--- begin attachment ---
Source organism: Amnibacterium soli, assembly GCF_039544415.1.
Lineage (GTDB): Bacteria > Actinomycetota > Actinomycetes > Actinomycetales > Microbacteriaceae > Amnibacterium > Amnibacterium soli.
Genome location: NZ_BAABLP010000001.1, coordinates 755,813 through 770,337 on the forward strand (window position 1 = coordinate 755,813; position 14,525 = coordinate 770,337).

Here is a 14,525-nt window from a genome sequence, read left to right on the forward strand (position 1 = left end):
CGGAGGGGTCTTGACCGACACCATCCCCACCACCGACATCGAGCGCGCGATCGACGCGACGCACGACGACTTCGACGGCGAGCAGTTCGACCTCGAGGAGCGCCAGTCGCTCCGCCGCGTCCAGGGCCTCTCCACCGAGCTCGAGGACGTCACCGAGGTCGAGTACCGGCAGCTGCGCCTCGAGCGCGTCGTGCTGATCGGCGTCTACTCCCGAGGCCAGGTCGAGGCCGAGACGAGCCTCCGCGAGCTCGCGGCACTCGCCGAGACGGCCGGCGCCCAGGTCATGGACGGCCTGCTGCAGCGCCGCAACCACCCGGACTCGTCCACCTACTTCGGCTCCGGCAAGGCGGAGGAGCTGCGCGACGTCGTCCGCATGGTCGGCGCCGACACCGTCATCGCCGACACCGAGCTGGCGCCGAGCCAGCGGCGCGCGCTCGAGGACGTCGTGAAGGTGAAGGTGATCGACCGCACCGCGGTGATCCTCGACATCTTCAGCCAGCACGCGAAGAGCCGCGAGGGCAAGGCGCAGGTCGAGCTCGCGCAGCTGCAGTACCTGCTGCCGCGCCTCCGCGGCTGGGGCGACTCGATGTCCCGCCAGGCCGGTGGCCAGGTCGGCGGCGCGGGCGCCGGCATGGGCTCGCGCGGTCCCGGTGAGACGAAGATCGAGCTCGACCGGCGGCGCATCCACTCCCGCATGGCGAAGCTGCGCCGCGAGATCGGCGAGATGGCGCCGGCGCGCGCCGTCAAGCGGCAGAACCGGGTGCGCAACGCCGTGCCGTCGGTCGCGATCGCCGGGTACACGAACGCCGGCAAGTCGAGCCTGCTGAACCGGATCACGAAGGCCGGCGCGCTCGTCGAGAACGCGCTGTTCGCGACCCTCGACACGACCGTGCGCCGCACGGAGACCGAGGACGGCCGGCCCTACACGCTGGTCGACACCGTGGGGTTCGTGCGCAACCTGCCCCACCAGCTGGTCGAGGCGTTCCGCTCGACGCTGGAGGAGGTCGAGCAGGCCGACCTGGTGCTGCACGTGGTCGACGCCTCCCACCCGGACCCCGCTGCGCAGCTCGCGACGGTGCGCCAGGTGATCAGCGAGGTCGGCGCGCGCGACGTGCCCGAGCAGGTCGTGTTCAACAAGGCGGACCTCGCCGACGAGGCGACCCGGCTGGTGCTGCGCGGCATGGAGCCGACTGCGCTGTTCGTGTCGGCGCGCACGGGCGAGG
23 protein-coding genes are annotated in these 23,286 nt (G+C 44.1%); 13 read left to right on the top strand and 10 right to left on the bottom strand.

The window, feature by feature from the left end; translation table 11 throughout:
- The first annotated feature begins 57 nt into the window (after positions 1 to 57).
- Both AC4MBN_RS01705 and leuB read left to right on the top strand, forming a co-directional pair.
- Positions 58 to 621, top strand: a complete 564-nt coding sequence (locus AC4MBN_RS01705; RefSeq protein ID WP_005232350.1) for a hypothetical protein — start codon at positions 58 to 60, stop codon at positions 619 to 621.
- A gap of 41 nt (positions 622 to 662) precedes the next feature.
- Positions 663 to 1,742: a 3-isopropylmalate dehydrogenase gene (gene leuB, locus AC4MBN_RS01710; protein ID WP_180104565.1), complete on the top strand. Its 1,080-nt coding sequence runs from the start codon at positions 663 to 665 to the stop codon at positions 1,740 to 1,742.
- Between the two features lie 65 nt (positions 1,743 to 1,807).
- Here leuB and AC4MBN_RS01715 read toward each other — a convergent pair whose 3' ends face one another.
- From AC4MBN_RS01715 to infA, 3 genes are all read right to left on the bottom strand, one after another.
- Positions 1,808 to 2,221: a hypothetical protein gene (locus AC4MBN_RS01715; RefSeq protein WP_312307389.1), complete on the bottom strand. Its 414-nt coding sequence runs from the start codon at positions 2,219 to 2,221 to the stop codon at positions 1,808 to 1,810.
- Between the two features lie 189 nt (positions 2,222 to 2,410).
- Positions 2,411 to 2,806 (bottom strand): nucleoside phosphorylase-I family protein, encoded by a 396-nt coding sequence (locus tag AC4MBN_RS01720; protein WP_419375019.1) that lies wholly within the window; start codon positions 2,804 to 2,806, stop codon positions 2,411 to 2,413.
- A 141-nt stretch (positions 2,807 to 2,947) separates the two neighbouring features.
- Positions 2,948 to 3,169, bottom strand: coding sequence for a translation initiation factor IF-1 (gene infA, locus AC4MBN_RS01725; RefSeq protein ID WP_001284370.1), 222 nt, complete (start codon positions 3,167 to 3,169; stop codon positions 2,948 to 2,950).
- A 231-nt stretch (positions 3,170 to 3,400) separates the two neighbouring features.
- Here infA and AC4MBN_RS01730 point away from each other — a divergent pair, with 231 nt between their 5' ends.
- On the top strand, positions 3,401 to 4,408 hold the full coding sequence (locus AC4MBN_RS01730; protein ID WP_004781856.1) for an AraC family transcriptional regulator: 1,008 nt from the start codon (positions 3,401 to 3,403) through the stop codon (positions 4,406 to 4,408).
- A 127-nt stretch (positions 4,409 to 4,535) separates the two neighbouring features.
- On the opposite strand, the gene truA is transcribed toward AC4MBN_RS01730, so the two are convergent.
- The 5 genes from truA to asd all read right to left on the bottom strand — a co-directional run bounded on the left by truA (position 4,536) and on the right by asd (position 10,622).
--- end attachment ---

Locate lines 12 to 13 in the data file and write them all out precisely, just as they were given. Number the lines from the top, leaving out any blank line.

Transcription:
- Positions 663 to 1,742: a 3-isopropylmalate dehydrogenase gene (gene leuB, locus AC4MBN_RS01710; protein ID WP_180104565.1), complete on the top strand. Its 1,080-nt coding sequence runs from the start codon at positions 663 to 665 to the stop codon at positions 1,740 to 1,742.
- Between the two features lie 65 nt (positions 1,743 to 1,807).